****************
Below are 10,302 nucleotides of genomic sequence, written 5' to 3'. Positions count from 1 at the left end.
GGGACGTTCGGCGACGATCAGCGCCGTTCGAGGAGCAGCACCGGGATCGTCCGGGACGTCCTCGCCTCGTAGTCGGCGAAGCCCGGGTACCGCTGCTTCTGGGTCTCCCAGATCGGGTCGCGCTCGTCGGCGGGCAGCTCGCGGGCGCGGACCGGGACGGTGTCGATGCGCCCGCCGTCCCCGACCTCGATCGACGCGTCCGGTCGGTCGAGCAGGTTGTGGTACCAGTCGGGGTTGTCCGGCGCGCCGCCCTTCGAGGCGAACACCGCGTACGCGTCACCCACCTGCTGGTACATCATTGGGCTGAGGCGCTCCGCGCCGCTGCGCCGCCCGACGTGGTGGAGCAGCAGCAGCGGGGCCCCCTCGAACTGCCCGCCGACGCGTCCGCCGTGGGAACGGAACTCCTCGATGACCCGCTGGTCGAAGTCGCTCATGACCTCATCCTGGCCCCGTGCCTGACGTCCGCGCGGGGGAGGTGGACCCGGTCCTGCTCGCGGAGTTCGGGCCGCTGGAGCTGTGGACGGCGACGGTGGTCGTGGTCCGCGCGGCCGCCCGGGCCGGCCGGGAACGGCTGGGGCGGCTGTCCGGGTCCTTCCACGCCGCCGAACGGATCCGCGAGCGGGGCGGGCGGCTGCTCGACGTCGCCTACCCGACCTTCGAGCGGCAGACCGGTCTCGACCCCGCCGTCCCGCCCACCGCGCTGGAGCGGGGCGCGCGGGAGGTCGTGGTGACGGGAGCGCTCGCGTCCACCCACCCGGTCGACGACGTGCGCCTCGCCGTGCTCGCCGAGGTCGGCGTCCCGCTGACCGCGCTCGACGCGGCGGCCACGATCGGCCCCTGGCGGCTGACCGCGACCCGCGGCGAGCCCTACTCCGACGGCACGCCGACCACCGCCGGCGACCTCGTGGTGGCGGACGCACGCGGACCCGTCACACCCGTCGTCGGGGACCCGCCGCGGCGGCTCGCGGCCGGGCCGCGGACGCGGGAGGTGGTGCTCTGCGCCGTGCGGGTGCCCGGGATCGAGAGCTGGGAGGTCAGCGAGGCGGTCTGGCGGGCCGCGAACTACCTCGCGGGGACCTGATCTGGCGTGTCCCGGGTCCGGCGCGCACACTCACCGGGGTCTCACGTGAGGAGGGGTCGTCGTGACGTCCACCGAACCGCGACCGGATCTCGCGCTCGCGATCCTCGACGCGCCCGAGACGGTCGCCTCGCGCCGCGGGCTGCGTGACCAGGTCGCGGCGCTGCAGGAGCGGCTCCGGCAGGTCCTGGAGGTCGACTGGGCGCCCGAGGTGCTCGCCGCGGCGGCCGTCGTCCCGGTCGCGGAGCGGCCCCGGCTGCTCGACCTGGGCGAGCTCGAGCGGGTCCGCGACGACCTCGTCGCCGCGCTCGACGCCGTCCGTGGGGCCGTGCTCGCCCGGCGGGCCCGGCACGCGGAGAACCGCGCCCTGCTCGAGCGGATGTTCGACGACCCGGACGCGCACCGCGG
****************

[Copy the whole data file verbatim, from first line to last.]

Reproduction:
Below are 10,302 nucleotides of genomic sequence, written 5' to 3'. Positions count from 1 at the left end.
GGGACGTTCGGCGACGATCAGCGCCGTTCGAGGAGCAGCACCGGGATCGTCCGGGACGTCCTCGCCTCGTAGTCGGCGAAGCCCGGGTACCGCTGCTTCTGGGTCTCCCAGATCGGGTCGCGCTCGTCGGCGGGCAGCTCGCGGGCGCGGACCGGGACGGTGTCGATGCGCCCGCCGTCCCCGACCTCGATCGACGCGTCCGGTCGGTCGAGCAGGTTGTGGTACCAGTCGGGGTTGTCCGGCGCGCCGCCCTTCGAGGCGAACACCGCGTACGCGTCACCCACCTGCTGGTACATCATTGGGCTGAGGCGCTCCGCGCCGCTGCGCCGCCCGACGTGGTGGAGCAGCAGCAGCGGGGCCCCCTCGAACTGCCCGCCGACGCGTCCGCCGTGGGAACGGAACTCCTCGATGACCCGCTGGTCGAAGTCGCTCATGACCTCATCCTGGCCCCGTGCCTGACGTCCGCGCGGGGGAGGTGGACCCGGTCCTGCTCGCGGAGTTCGGGCCGCTGGAGCTGTGGACGGCGACGGTGGTCGTGGTCCGCGCGGCCGCCCGGGCCGGCCGGGAACGGCTGGGGCGGCTGTCCGGGTCCTTCCACGCCGCCGAACGGATCCGCGAGCGGGGCGGGCGGCTGCTCGACGTCGCCTACCCGACCTTCGAGCGGCAGACCGGTCTCGACCCCGCCGTCCCGCCCACCGCGCTGGAGCGGGGCGCGCGGGAGGTCGTGGTGACGGGAGCGCTCGCGTCCACCCACCCGGTCGACGACGTGCGCCTCGCCGTGCTCGCCGAGGTCGGCGTCCCGCTGACCGCGCTCGACGCGGCGGCCACGATCGGCCCCTGGCGGCTGACCGCGACCCGCGGCGAGCCCTACTCCGACGGCACGCCGACCACCGCCGGCGACCTCGTGGTGGCGGACGCACGCGGACCCGTCACACCCGTCGTCGGGGACCCGCCGCGGCGGCTCGCGGCCGGGCCGCGGACGCGGGAGGTGGTGCTCTGCGCCGTGCGGGTGCCCGGGATCGAGAGCTGGGAGGTCAGCGAGGCGGTCTGGCGGGCCGCGAACTACCTCGCGGGGACCTGATCTGGCGTGTCCCGGGTCCGGCGCGCACACTCACCGGGGTCTCACGTGAGGAGGGGTCGTCGTGACGTCCACCGAACCGCGACCGGATCTCGCGCTCGCGATCCTCGACGCGCCCGAGACGGTCGCCTCGCGCCGCGGGCTGCGTGACCAGGTCGCGGCGCTGCAGGAGCGGCTCCGGCAGGTCCTGGAGGTCGACTGGGCGCCCGAGGTGCTCGCCGCGGCGGCCGTCGTCCCGGTCGCGGAGCGGCCCCGGCTGCTCGACCTGGGCGAGCTCGAGCGGGTCCGCGACGACCTCGTCGCCGCGCTCGACGCCGTCCGTGGGGCCGTGCTCGCCCGGCGGGCCCGGCACGCGGAGAACCGCGCCCTGCTCGAGCGGATGTTCGACGACCCGGACGCGCACCGCGG